Protesters outside a downtown Target store Monday said they’re planning another rally on Black Friday to voice their disapproval of the retailer’s decision to close two South Side stores.
The cold winds on Veterans Day didn’t deter the small group of 30 people from picketing at the South Loop store over what they call “bad neighborhood business” by Target, who recently announced plans to close stores in the Chatham and Morgan Park neighborhoods.
U.S. Rep. Bobby Rush said the Black Friday protest is set to take place at the Target store downtown at 1 S. State St.
“This is not the ending, this is just the beginning because we know how to intensify our protest to keep those stores open,” Rush said. “We are here today on Veterans Day, but we are also looking toward Black Friday.”
Rush is also urging residents to boycott spending money at all Targets until the Minneapolis-based company rescinds its decision to close the two stores.
He rebuffs the notion that the stores are underperforming, as Target has said. But if they are, Rush said it is because Target has “ghettoized” their community stores.
“We are still supporting Target even though Target has failed in its management of those stores,” Rush said. “If you go into those stores the shelves are half empty… They need to get their management system in order. It is not the fault of the community, it’s their fault.”
Chatham-native Donna Shirley, 48, is a U.S. Army veteran who served during the Gulf War said it was important to show her 12-year-old son what it is like to participate in civil disobedience during a day her service to this country is celebrated.
“Everything focuses around my son. I have to show him that if I don’t think something is right that it is necessary to fight against it,” Shirley said. “He has to learn now so when he gets older he can do the same.”
She wants to lead by example and she was not only able to do that by making an appearance in her Army-fatigue jacket, but also when her son asked to run into Target to buy a bag of chips moments before the rally kicked off.
“I have to make sure that he understands if they don’t want to stay in our neighborhood we shouldn’t spend our money in their stores,” Shirley said. “He learned that lesson today, we’ll get him some chips, but it just won’t be at Target.”
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Denise Mathus, 49, a U.S. Army reserve veteran, said she is worried the elderly that rely on Target’s pharmacy won’t be able fill their prescriptions. She said losing the pharmacies would exacerbate the “pharmacy desert” that already exists on the South Side.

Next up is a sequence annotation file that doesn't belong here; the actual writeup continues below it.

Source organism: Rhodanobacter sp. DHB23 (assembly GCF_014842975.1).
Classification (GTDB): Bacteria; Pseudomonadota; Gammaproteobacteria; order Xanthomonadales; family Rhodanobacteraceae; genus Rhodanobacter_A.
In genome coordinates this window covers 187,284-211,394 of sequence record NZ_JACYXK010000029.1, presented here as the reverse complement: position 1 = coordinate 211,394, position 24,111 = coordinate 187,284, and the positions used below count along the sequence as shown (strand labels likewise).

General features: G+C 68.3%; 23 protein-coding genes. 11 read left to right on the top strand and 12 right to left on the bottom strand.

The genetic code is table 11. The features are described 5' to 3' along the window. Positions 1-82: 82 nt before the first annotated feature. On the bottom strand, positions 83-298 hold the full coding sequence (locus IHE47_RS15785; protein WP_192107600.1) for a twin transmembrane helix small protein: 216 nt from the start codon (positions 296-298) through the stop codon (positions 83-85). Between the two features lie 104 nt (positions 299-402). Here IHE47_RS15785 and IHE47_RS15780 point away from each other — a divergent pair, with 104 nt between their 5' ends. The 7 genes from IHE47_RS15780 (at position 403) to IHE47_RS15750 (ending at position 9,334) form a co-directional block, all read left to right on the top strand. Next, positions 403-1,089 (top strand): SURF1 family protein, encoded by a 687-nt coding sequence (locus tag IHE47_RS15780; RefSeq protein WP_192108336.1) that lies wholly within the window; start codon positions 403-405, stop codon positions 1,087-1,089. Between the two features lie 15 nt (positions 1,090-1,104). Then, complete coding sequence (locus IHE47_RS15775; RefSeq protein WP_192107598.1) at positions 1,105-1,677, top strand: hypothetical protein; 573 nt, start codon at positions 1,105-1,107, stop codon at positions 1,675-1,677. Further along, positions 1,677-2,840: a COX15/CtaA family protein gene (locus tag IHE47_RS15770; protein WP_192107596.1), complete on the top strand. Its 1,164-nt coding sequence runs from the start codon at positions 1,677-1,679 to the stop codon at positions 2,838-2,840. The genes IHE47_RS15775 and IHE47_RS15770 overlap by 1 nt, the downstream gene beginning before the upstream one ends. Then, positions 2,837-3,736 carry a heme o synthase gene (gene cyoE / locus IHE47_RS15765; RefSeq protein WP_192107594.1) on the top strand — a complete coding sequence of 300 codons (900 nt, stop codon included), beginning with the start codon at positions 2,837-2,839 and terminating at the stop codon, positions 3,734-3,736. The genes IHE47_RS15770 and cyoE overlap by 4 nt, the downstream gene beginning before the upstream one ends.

“Target is targeting our community, a predominantly African-American community,” Mathus said. “Target leaving puts us in a destitute-like situation because we are now forced to travel great distances for basic needs.”
Mayoral candidate Gery Chico joined Monday’s rally, saying he often goes to the State Street store but now he will no longer spend his money at any Target.
“Where’s the corporate citizenship of one of the largest stores in America to be mindful of the communities it serves?” Chico said. “I am very mad about what I see as a cavalier attitude of just closing the stores and walking away.”
Chico said the closings are indeed an issue in the mayoral race.
“Where is the fairness and equity of the development in our communities? It starts here,” Chico said.
Mayoral candidate Toni Preckwinkle also chimed in on the subject more than a week ago in a letter to the Sun-Times’ editors and urged Target to reconsider its decision.
“I am concerned and disheartened by the news about the closure of the Target stores in Chatham and Morgan Park, two communities located on the South Side of Chicago,” Preckwinkle said. “This decision is disappointing and regrettable.”
The two Target stores are scheduled to close Feb. 2, 2019, despite pleas to remain open from community members. The big-box retailer is set to meet with Rush and community leaders Thursday.
Jacqueline DeBuse, a Target spokeswoman, said last week,“We are now focused on helping Target’s team members transfer to new locations and our goal is to ensure there are no job losses as a result of these closures.”
Manny Ramos is a corps member in Report for America, a not-for-profit journalism program that aims to bolster Sun-Times coverage of issues affecting Chicago’s South and West sides.